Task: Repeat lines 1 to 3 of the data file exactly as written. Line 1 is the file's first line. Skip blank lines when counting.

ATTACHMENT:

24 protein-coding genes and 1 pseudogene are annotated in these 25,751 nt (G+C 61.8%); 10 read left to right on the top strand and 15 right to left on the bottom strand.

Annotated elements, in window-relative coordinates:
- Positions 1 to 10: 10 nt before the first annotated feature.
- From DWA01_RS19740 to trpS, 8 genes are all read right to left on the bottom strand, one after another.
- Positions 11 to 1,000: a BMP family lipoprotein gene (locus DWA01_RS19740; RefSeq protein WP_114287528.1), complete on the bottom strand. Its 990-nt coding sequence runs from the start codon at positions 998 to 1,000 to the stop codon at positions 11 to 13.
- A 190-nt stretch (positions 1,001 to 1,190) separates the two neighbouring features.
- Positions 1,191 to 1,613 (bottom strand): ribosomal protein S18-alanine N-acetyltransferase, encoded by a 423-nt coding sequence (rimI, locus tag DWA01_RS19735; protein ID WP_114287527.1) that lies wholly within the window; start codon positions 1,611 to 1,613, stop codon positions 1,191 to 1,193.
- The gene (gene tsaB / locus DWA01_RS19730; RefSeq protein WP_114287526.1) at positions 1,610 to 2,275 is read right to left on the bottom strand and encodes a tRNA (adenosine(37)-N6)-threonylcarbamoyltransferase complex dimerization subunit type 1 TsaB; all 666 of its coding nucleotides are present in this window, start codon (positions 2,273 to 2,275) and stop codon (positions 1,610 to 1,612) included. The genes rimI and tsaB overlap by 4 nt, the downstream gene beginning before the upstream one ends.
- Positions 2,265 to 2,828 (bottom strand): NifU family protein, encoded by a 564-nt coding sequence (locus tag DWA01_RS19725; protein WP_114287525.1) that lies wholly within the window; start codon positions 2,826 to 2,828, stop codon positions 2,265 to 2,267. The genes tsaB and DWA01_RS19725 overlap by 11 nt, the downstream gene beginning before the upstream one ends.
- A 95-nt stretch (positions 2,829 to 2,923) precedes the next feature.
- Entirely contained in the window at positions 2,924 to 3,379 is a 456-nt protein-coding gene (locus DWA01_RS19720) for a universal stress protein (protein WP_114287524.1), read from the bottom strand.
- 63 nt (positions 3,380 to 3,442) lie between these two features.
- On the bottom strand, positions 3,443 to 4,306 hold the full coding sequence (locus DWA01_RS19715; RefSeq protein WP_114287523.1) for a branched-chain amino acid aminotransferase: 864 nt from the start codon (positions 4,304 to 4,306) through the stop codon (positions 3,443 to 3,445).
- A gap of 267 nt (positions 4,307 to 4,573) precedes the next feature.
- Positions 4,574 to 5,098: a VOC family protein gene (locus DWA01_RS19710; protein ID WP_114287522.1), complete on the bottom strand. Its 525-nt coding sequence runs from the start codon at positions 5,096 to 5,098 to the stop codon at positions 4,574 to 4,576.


24 protein-coding genes and 1 pseudogene are annotated in these 25,751 nt (G+C 61.8%); 10 read left to right on the top strand and 15 right to left on the bottom strand.

Annotated elements, in window-relative coordinates:
- Positions 1 to 10: 10 nt before the first annotated feature.